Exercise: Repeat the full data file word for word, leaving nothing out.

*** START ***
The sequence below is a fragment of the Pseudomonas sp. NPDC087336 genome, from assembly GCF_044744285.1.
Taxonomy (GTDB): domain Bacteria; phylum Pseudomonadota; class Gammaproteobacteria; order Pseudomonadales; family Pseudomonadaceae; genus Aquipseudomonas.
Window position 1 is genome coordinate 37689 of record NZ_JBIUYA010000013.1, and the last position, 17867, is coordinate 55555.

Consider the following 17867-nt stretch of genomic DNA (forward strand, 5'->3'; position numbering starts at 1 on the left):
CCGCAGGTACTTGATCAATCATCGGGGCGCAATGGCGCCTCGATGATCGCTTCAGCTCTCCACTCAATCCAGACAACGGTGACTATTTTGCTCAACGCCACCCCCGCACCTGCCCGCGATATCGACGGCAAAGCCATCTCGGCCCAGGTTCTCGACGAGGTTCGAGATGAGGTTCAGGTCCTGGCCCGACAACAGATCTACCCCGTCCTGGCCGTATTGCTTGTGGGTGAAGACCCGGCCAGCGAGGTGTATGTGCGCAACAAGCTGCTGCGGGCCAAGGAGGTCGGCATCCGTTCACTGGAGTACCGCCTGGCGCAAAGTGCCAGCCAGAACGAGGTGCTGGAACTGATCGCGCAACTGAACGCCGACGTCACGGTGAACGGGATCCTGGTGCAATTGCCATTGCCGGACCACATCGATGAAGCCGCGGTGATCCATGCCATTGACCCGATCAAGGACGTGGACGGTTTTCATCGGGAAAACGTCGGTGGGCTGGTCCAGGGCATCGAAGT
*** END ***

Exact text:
The sequence below is a fragment of the Pseudomonas sp. NPDC087336 genome, from assembly GCF_044744285.1.
Taxonomy (GTDB): domain Bacteria; phylum Pseudomonadota; class Gammaproteobacteria; order Pseudomonadales; family Pseudomonadaceae; genus Aquipseudomonas.
Window position 1 is genome coordinate 37689 of record NZ_JBIUYA010000013.1, and the last position, 17867, is coordinate 55555.

Consider the following 17867-nt stretch of genomic DNA (forward strand, 5'->3'; position numbering starts at 1 on the left):
CCGCAGGTACTTGATCAATCATCGGGGCGCAATGGCGCCTCGATGATCGCTTCAGCTCTCCACTCAATCCAGACAACGGTGACTATTTTGCTCAACGCCACCCCCGCACCTGCCCGCGATATCGACGGCAAAGCCATCTCGGCCCAGGTTCTCGACGAGGTTCGAGATGAGGTTCAGGTCCTGGCCCGACAACAGATCTACCCCGTCCTGGCCGTATTGCTTGTGGGTGAAGACCCGGCCAGCGAGGTGTATGTGCGCAACAAGCTGCTGCGGGCCAAGGAGGTCGGCATCCGTTCACTGGAGTACCGCCTGGCGCAAAGTGCCAGCCAGAACGAGGTGCTGGAACTGATCGCGCAACTGAACGCCGACGTCACGGTGAACGGGATCCTGGTGCAATTGCCATTGCCGGACCACATCGATGAAGCCGCGGTGATCCATGCCATTGACCCGATCAAGGACGTGGACGGTTTTCATCGGGAAAACGTCGGTGGGCTGGTCCAGGGCATCGAAGT